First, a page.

If you pay any serious attention to the media and politics in the United States, then you’ve seen or heard Chris Matthews, the guest keynote speaker at the Greater Baltimore Committee’s 53rd Annual Meeting on May 7 at the Hyatt Regency Baltimore.
Matthews is central to what New York Times reporter Mark Leibovich, in an April 13 profile, calls a “very loud national conversation about politics.”
The host of “Hardball with Chris Matthews,” which airs weekdays at 5 and 7 p.m. on MSNBC, is known for rarely mincing words. He also hosts a syndicated Sunday morning show, “The Chris Matthews Show,” is a regular commentator on NBC’s Today Show, and has covered presidential elections and campaigns for the last 10 years.
Characterized by his swashbuckling, pitched on-air interview style, Matthews is accustomed, himself, to being the subject of controversy stirred up by media colleagues. Numerous clips of Matthews dot the internet, including clips where Matthews: is told by a U.S. senator to “get out of my face;” is “challenged” to a duel by the same senator; is attacked by a protestor onstage; tells The Daily Show’s Jon Stewart that he is conducting an “interview from hell,” and chastises actress Rosie O’Donnell for implying that U.S. troops in Iraq are “terrorists.”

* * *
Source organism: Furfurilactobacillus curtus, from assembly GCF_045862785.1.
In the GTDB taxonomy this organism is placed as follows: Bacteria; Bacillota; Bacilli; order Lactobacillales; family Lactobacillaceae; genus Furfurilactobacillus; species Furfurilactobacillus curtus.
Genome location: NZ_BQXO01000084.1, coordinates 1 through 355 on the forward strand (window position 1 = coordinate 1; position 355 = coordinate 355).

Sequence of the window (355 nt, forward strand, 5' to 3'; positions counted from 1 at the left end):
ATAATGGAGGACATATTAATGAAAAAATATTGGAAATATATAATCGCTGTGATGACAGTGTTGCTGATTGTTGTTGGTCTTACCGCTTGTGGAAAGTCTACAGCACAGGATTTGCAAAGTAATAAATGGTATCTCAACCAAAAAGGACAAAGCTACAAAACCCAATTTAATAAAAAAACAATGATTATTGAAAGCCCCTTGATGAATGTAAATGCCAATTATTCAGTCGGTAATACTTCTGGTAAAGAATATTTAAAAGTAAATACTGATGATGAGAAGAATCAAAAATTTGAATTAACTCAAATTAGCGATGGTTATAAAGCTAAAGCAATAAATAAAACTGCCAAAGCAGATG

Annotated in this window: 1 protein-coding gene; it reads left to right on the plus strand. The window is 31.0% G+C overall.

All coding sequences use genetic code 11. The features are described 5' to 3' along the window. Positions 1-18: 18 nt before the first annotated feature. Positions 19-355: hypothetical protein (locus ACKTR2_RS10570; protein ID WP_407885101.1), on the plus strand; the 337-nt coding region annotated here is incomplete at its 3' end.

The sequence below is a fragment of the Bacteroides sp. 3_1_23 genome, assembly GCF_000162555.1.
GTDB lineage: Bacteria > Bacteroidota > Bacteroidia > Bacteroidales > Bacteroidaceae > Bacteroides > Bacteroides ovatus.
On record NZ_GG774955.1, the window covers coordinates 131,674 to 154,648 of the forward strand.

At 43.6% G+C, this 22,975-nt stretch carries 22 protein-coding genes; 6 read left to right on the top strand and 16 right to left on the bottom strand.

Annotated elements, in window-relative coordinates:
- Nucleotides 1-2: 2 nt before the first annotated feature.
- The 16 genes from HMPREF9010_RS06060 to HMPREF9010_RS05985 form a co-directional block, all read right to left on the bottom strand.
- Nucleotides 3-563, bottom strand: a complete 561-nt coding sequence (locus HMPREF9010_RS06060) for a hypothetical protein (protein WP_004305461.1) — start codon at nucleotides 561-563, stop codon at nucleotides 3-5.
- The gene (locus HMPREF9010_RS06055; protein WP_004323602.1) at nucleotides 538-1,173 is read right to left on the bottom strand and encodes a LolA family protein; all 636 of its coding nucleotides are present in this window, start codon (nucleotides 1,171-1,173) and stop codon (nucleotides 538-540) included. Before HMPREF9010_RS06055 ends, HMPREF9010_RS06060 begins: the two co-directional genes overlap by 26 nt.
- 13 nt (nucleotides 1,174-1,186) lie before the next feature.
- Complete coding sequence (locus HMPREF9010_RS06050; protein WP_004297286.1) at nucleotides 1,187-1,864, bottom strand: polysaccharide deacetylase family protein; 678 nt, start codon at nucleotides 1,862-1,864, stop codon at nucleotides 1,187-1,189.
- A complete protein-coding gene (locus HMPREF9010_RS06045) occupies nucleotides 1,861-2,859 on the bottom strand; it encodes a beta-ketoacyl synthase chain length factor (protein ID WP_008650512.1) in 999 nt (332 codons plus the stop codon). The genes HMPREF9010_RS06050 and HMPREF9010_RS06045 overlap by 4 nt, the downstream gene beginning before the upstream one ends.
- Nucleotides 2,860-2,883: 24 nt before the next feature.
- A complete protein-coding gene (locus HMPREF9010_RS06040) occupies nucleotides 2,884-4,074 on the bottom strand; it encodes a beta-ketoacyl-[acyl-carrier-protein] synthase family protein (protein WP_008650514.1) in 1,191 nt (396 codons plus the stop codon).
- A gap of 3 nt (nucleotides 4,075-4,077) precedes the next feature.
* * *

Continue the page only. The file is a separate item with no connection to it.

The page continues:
Matthews worked for 15 years as a print journalist, 13 of them as Washington Bureau Chief for the San Francisco Examiner (1987-2000), and two years as a national columnist for the San Francisco Chronicle, which was syndicated to 200 newspapers by United Media.
Prior to that, Matthews spent 15 years in politics and government, working in the White House for four years under President Jimmy Carter as a presidential speechwriter and on the President’s Reorganization Project, in the U.S. Senate for five years on the staffs of Senator Frank Moss (Utah) and Senator Edmund Muskie (Maine), and as the top aide to Speaker of the House Thomas P. “Tip” O’Neill, Jr. for six years.
Matthews is the author of four best-selling books, including American: Beyond Our Grandest Notions (2002), a New York Times best seller. His first book, Hardball (1988) is required reading in many college-level political science courses. Kennedy & Nixon (1996) was named by the Readers Digest “Today’s Best Non-fiction” and served as the basis of a documentary on the History Channel. Now, Let Me Tell You What I Really Think (2001) was another New York Times best-seller.